Front-Load Your Introduction
Gatekeepers are used to a certain pace in their phone conversations. It creates what I call an “autopilot” response. However, if that script is changed, they have to go off autopilot and many times it takes them off guard for a second. If you are confident, you can use this to get by them.
Front-loading your introduction to break the autopilot response:
The Gatekeeper: Hello, Mr. Smith’s office.
You: Hello, this is Mark Jackson from Ciley Corporation calling for Mr. Smith please.
The Gatekeeper: Um, who may I say is calling again, sorry?
You: Again, this is Mark Jackson from Ciley Corporation calling for Mr. Smith, please.
Getting past the gatekeeper: Continue reading
When you are in a job search, part of your strategy probably involves some “cold calling,” some networking-related phone calls, and of course, follow up phone calls. I advise leaving messages when appropriate. “Appropriate” means you want to demonstrate you are following up properly with your contact. If the contact is a really important one to you, then it makes sense that you are going to invest more time trying to connect with him or her.
If you call 5 times or even 10 times and don’t hear back, it’s important to remain emotionally neutral about it. It’s rarely personal. People are busy and it’s our responsibility to follow up consistently on our best leads. When I am attempting to get an article published or I am asking a company to donate something for a non-profit I may be volunteering for, I too usually have to call my contacts at least a half a dozen times before I am able to talk with them. It’s typical. Knowing that takes the sting out of it for me… how about you?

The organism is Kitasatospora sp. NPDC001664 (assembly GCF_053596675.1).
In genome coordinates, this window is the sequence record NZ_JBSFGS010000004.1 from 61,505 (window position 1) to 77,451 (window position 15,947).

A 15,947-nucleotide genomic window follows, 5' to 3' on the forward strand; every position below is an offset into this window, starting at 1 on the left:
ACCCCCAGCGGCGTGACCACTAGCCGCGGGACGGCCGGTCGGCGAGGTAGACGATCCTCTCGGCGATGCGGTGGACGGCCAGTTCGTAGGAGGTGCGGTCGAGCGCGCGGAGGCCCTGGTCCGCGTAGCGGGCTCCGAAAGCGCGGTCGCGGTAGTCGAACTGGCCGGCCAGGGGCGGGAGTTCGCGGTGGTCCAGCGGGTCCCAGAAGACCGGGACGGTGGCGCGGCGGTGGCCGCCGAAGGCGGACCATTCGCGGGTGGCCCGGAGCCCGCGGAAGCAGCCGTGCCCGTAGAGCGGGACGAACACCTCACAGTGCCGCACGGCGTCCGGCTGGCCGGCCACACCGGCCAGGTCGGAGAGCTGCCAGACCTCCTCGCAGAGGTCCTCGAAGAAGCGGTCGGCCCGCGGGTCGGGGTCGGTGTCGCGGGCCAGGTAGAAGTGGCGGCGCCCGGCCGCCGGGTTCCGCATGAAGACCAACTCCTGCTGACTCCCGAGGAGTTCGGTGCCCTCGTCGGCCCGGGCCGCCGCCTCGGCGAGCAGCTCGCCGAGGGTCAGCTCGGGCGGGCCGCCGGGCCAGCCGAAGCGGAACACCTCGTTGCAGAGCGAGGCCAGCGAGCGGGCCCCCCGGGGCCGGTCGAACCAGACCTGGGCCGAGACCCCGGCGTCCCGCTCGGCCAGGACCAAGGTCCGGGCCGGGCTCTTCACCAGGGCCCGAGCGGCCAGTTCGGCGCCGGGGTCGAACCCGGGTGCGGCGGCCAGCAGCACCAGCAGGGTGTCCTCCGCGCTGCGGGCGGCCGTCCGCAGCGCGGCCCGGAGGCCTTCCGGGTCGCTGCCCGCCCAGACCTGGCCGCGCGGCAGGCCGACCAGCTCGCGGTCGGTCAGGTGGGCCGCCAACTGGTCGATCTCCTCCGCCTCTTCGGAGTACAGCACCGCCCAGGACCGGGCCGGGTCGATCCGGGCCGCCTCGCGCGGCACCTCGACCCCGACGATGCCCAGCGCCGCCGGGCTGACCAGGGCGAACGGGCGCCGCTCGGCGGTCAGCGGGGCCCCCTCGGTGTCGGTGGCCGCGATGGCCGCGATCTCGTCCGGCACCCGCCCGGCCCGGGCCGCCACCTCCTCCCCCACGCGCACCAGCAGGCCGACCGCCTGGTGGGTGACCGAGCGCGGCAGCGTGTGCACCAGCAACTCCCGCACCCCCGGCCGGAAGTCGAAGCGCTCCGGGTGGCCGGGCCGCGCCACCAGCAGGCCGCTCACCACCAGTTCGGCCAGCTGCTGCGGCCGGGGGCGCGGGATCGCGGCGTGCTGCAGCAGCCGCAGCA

How Many Messages to Leave
I am often asked how many messages to leave. It depends, of course, but I would say at least 3 within 7 to 10 days shows appropriate follow up. I would also call your contact additional times within that 7 to 10 day time frame, but just refrain from leaving a voice mail message at those times.
So just what kind of message do you leave? Personally, I like the middle-of-the-road message – not too short, not too long. It goes something like this:
Leaving a Message